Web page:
Given his propensity for the simple ingredients that help to ensure virtuous signal transfer and stellar tone – as in a well-engineered piece of wire connected to a quality jack plug – Westwood certainly identified some essentials to making the Down Brownie the best-sounding re-creation of a 58-year-old combo it could be. For all the work inside the chassis, though, one of the greatest variables was found outside it. Which is to say, as many a humble guitar journalist has opined over the years, it’s amazing how much the chosen speaker affects the sound of any amplifier.
“It’s kind of a dark circuit to begin with,” Westwood relates, “so if you put a darker speaker in with it, it can get a little muddy. I found that a speaker with a little more cut and which is a late-breaker – since the amp breaks up early on its own – was a good fit. Which is how I zeroed in on the Weber Alnico that I use.”
After that, the signal chain kinda’ works its way backward to identify another of Westwood’s essentials: a good – or the right – output transformer, and particularly one with the right iron.
“I really like the Heyboers I’m using now,” he says, “with N6 iron. I really like the way that breaks up. It has a nice, pleasing distortion to it, to my ear. More dollars isn’t necessarily more tone. I started out using Mercury Magnetics iron and I still use a lot of Mercury in other builds, they make a super-high-quality product as well, but I’m now using the Heyboers in the Down Brownies and I have been very pleased with those.”
Hand it over
Westwood, like many high-end makers, insists on hand-wiring all of his amplifiers. Rather counterintuitively, however, for him that propensity arrived out of an appreciation for the look of the work, first and foremost.
“I just love looking at gut shots of vintage amps!” he enthuses. “So, I wanted it to look vintage and cool if and when anybody decided to take out the four chassis bolts and slide out the chassis – either the day they get it or 20 years from now – and go, ‘Mmm, not bad!’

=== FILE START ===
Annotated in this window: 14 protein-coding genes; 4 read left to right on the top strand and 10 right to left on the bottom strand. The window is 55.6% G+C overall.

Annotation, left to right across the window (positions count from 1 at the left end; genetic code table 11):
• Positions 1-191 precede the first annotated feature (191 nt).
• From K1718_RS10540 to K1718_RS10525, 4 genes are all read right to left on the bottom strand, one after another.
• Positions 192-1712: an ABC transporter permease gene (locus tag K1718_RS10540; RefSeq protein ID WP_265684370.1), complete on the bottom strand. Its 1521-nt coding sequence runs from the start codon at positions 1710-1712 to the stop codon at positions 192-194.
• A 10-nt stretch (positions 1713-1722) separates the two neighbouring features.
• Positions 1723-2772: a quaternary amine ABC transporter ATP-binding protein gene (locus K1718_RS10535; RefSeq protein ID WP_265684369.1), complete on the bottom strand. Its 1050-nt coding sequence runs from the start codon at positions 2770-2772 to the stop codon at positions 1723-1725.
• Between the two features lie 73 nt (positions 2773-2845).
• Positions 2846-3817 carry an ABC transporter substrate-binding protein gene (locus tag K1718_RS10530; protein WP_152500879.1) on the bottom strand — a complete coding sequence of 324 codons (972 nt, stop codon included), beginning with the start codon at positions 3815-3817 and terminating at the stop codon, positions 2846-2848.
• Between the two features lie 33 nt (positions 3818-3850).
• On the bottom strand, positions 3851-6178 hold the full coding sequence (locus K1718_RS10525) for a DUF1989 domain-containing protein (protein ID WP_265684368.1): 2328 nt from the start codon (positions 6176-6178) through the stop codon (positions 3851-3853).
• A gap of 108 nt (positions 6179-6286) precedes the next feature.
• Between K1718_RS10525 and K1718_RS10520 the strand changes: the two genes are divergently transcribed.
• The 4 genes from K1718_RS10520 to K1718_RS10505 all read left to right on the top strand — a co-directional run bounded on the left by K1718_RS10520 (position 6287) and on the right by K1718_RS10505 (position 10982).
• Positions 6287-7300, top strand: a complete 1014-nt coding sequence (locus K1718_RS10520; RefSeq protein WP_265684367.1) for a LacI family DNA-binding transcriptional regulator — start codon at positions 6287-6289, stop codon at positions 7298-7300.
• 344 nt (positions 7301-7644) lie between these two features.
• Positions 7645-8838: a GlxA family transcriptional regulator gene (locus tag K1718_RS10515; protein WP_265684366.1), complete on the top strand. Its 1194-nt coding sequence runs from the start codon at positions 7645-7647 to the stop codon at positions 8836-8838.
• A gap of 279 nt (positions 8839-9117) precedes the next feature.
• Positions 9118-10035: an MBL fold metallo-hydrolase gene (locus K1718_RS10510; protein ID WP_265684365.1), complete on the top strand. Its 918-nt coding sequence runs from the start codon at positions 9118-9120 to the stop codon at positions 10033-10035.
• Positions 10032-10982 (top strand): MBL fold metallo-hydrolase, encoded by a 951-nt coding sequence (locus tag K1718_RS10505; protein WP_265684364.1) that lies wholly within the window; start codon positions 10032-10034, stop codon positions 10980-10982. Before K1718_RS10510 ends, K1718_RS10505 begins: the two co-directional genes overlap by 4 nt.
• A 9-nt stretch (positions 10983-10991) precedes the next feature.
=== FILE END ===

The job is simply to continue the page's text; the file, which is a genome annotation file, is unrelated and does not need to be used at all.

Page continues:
“And as you know, the aesthetics are one thing, but then you’ve got lead dress, and there are a couple of things I’ve found that the 6G3 is very sensitive about as far as lead dress. You have to learn where these wires like to lie. But I’m very visual. For me, on any amp, aesthetics are kind of half the equation. If it doesn’t visually look inviting or cool, I’m not likely to walk over and plug it in and turn it on.”
While Cutthroat Audio has thus far forged its reputation on reworked American-style amplifiers, Westwood has undertaken one transatlantic project that has received a good reception. The Francene takes its British aesthetics and meaty tone from a ‘what if?’ concept that presents an alternative route for one of the more beloved student amps of the 60s.
“We’ve all heard the story about how Marshall took the tweed Bassman circuit and came out with the JTM45,” says Westwood, “and the rest is history, as they say. Well, when they did their 18-watt combos after that they patterned them after, so I’ve heard, a Watkins Dominator. And those 18-watt amps are great, iconic amps. But my thinking was, ‘What if they had got ahold of a brown Deluxe around ’64 or so and said, ‘Hey, this is a nice little combo. Let’s do something like that.’